Ty looked up from what he was doing, and smiled as Byron knelt before the fireplace breathing life into the small flame.

"Ya kin let the kettle down to the lowest hook," Ty said. Byron obeyed and adjusting the pieces of wood to produce a hot steady blaze, he rose and stood back to admire his handiwork. It had been a long time since he'd set a fire. The servants took care of such things. But as a boy he'd watched with interest as his mama started the fire in the cabin.

Ty took a plate with the items he'd been working on, and dumped them into the pot.

"It'll be a while," Ty said, "We kin sit outside, if'n ya like."

Byron followed Ty outside and together they sat down on the bench and leaned back against the wall of the cabin. At first Tom growled as they took his place, but quickly returned and climbed back into Ty's lap, and let himself be petted, purring in response, all the while watching the stranger sitting near by. Already the sky was beginning to color as the sun disappeared below the trees. The brilliant reds and yellows splashed across the sky through the wisps of light clouds high above. The chirping of the birds which were beginning to gather for the night could be heard in the distance.

If one had been stand off at a distance and looking toward the cabin, it would have been a curious sight to see. But if one had ignored the difference in their races, it would have looked quite common to see two mountain men sitting enjoying the quiet of the early evening.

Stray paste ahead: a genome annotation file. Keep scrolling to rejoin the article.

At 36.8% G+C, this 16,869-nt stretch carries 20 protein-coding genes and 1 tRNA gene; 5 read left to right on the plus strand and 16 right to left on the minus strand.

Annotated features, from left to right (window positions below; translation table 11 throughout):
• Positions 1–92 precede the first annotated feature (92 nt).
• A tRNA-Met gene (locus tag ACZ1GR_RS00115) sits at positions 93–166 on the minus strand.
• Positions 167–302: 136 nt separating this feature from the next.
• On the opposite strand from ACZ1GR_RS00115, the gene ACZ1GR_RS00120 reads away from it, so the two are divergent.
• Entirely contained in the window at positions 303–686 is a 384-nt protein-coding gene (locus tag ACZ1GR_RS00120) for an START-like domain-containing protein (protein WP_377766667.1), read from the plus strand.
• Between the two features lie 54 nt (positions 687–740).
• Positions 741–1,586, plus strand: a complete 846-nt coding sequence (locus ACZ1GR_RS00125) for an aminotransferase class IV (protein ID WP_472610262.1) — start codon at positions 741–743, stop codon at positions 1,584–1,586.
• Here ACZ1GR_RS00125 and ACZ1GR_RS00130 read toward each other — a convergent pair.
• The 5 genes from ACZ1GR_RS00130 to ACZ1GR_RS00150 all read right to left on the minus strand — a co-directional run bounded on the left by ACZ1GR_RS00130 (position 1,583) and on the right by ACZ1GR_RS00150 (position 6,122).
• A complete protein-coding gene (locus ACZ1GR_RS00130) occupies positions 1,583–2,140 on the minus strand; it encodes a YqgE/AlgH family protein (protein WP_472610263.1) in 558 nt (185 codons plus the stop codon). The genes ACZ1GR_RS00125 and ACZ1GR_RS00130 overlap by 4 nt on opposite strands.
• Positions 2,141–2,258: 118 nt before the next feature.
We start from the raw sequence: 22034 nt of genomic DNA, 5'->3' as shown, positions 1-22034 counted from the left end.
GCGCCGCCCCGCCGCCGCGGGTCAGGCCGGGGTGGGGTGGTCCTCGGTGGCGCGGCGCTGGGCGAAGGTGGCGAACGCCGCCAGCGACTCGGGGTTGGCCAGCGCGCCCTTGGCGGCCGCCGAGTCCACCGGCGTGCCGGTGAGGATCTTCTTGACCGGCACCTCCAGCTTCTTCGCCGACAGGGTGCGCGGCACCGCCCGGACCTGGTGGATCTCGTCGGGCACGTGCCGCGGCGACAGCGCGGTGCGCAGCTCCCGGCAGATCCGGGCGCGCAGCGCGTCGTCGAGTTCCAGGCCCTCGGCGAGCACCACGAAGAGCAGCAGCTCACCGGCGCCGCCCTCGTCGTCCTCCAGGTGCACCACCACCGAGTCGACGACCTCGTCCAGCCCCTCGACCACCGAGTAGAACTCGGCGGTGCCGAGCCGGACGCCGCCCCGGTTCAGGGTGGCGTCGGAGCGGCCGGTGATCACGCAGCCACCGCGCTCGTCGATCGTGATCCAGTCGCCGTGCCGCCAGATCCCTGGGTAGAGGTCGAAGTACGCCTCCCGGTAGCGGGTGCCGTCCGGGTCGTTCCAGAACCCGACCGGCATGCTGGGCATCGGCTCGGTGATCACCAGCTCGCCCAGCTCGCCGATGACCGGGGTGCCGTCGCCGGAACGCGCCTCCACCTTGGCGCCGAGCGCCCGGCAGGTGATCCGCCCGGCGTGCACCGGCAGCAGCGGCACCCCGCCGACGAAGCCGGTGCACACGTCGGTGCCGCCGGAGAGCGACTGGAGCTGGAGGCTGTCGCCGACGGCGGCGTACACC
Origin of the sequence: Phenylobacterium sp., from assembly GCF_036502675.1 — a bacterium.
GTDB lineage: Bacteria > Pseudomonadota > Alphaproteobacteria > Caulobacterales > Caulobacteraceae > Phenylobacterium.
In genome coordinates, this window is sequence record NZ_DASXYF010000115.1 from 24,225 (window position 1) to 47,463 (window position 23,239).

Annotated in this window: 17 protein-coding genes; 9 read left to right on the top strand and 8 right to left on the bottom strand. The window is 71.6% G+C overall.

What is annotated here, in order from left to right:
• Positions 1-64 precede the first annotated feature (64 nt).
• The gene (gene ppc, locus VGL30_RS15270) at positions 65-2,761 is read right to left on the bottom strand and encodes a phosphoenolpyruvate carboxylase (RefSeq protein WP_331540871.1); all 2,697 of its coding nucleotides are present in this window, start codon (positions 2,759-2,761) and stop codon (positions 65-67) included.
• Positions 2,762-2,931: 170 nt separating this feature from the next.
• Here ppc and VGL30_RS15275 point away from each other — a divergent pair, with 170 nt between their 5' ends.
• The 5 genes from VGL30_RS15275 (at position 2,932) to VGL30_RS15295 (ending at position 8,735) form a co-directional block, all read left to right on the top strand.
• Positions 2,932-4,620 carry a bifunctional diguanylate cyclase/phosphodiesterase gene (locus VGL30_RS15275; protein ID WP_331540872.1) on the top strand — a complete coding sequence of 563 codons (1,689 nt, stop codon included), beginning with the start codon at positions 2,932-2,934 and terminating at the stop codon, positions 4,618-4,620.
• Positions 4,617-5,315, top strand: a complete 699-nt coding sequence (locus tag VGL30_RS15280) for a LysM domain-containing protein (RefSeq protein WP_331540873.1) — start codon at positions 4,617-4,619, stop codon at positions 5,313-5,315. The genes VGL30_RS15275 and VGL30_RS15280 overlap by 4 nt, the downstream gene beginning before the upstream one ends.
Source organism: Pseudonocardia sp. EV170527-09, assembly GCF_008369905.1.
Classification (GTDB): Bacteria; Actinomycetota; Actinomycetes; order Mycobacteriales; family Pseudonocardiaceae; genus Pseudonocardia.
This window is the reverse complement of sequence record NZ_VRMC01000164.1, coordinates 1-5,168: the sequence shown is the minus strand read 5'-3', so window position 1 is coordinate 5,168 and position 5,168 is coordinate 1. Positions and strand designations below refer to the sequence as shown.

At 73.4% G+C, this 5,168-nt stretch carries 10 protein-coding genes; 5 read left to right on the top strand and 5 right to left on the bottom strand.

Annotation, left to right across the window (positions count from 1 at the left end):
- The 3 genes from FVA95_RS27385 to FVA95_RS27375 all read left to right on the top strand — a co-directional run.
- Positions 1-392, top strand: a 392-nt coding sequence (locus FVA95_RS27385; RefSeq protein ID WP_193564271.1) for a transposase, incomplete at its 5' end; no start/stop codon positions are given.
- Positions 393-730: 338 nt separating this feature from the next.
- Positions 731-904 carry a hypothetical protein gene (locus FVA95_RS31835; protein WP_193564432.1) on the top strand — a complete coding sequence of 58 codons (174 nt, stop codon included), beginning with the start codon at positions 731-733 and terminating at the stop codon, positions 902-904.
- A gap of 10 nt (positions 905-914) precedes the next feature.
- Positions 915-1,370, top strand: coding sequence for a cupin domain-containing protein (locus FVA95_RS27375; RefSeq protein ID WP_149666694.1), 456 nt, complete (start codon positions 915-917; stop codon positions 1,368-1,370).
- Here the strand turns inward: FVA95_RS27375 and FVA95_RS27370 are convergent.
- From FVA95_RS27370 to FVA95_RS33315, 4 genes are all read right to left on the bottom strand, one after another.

It was fully dark by the time that the two men finally sat together at the table inside eating by the light from the fire and a smoking, flickering flame from an ancient oil lamp on the wall behind the table.

The faire wasn't fancy, nor particularly choice, but it was a good as either had eaten in many days. The fragrance as it had been cooking had stimulated them both, and so by the time it was ready, they were ready for it. They ate heartily speaking little, instead concentrating on the food.

So strong was the urge to eat, that Ty had forgotten his habit of Giving Thanks before beginning. When they were finished, he bowed his head.

"We thank Thee kindly Lord for the blessing of this food which we have eaten, and for all the blessings You have given us. Keep us in Thy ways, and protect us on our journeys. Amen."

Byron was a little startled by this sudden prayer, but answered in a firm and sincere, "Amen!" His mama would have been proud. He was educated, handsome, well mannered and respectful.

Ty took down his pipe from the shelf behind the table.